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Cultural Resources Archaeology

Cultural Resources Archaeology Author Thomas W. Neumann
ISBN-10 9780759118478
Release 2010-01-16
Pages 274
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Most students who pursue a career in archaeology will find employment in cultural resource management (CRM), rather than in academia or traditional fieldwork. It is CRM, the protection and preservation of archaeological and other resources, that offers the jobs and provides the funding. Few textbooks, however, are dedicated to teaching students the techniques and practices of this field. Cultural Resources Archaeology, now brought completely up date in this second edition and replete with new case studies from the western U.S., fills in the gap. Drawing on their decades of teaching and field experience, the authors walk students through the intricacies of CRM. They clearly describe the processes of designing a project, conducting assessment, testing, doing essential mitigation work (Phases I, II, and III), and preparing reports. The book's emphasis on real-world problems and issues, use of extensive examples from around the country, and practical advice on everything from law to logistics make it an ideal teaching tool for archaeology students who dream of becoming practicing archaeologists.



Practicing Archaeology

Practicing Archaeology Author Thomas W. Neumann
ISBN-10 0759118078
Release 2009-10-16
Pages 364
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This book is an excellent reference tool for consulting firms, contractors, graduate students, and others who need to know the nuts and bolts of professional archaeology.



Cultural Resource Laws and Practice

Cultural Resource Laws and Practice Author Thomas F. King
ISBN-10 0759104743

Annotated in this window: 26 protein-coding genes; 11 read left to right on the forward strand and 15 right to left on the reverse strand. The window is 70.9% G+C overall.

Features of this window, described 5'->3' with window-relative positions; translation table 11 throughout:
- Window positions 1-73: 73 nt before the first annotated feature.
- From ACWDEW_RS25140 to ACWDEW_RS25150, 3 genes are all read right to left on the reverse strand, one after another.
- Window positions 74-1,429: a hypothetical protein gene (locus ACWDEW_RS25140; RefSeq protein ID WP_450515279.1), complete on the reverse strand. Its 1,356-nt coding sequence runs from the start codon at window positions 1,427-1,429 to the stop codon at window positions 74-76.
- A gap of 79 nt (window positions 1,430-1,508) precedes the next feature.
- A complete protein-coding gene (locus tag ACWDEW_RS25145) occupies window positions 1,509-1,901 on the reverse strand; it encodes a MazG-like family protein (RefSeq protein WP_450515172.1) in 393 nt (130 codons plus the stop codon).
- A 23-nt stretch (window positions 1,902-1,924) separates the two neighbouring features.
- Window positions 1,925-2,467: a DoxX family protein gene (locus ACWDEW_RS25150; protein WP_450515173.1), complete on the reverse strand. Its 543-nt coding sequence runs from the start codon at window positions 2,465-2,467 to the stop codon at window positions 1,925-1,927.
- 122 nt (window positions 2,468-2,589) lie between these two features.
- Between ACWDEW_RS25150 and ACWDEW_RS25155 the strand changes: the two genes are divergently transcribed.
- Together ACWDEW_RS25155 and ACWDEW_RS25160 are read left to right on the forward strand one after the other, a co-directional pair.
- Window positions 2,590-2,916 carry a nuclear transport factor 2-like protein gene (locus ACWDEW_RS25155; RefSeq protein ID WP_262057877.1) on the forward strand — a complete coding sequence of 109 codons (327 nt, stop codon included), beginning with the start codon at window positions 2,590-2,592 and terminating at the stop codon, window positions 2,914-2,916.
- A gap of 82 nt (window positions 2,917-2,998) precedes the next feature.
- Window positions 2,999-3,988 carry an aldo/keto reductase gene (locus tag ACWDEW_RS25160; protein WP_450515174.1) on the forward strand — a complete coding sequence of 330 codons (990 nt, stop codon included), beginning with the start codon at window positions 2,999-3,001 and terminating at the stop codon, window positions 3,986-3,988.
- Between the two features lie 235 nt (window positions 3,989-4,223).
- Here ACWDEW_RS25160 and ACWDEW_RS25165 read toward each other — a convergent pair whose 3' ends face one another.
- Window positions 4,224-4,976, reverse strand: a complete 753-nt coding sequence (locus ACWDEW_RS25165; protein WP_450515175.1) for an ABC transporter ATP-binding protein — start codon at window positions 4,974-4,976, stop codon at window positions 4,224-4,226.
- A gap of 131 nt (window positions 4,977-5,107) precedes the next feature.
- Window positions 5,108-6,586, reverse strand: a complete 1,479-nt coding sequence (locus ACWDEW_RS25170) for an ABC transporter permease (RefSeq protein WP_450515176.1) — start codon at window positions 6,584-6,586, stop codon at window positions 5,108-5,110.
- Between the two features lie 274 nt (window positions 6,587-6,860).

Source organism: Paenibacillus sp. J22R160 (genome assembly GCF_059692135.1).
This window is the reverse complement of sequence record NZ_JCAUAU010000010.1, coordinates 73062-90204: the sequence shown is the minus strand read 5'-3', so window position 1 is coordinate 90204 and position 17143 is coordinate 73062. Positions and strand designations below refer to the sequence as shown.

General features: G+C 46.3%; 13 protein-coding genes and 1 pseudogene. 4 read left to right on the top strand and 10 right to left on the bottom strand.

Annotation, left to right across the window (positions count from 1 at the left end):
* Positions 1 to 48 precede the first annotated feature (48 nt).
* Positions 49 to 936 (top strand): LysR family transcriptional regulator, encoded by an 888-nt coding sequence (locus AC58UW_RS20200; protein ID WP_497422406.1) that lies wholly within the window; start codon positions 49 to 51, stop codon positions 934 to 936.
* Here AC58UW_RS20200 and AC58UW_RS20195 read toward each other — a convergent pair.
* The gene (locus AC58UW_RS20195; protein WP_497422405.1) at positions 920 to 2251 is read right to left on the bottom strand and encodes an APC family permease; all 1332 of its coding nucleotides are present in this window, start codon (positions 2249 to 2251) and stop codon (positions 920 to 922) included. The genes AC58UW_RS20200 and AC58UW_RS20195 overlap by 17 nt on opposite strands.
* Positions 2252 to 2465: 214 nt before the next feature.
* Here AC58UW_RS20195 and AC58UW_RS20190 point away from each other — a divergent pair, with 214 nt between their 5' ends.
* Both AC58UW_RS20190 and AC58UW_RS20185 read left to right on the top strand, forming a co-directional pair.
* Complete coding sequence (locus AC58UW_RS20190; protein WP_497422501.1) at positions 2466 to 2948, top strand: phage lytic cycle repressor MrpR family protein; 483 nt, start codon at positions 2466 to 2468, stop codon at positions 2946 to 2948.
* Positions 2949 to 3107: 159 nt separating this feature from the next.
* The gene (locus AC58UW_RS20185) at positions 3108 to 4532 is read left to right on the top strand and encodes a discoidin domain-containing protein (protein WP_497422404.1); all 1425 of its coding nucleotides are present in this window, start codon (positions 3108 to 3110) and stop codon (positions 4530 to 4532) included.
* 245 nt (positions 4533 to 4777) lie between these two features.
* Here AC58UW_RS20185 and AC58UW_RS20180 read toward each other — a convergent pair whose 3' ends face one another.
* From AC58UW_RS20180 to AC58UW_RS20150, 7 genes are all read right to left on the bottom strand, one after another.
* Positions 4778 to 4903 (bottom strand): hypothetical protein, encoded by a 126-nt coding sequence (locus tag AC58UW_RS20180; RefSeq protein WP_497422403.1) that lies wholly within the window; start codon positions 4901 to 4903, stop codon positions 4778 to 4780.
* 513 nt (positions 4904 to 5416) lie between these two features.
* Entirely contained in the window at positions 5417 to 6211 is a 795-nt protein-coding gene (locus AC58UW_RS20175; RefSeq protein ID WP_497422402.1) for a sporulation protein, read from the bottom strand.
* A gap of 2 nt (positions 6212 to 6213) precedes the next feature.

Release 2004-01-01
Pages 408
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Renowned cultural resource management consultant Thomas F. King demystifies this web of regulations surrounding this field, providing frank, practical advice on how to ensure regulatory compliance in dealing with archaeological sites, historic buildings, urban districts, sacred sites and objects, shipwrecks, and archives. In this new edition, King reports on changes in cultural resource laws, regulations, and executive orders in the past five years and adds material on Section 106 review, NEPA, and the 'Preserve America' executive order.



Thinking About Cultural Resource Management

Thinking About Cultural Resource Management Author Thomas F. King
ISBN-10 9780759116542
Release 2002-08-27
Pages 216
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Collection of provocative essays on how to improve cultural resource management practice by the leading consultant in the field.



Doing Archaeology

Doing Archaeology Author Thomas F King
ISBN-10 9781315430126
Release 2016-06-16
Pages 168
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What is archaeology, and why should we do it? Tom King, arguably the best-known heritage management consultant in the United States, answers the basic question of every introductory student from the unique perspective of one who actively uses archaeology for cultural resource management. Designed as a supplement for introduction to archaeology classes, this brief and breezy book runs the reader through the major principles of archaeology, using examples from the author’s own field work and that of others. King shows how contemporary archaeology, as part of the larger cultural resource management endeavor, acts to help preserve and protect prehistoric and historic sites in the United States and elsewhere. Brief biographies of other CRM archaeologists help students envision career paths they might emulate. The bookends with an exploration of some of the thorny problems facing the contemporary archaeologist to help foster class discussion. An ideal ice-breaker for introductory college classes in archaeology, one that will get students engaged in the subject and thinking about its challenges.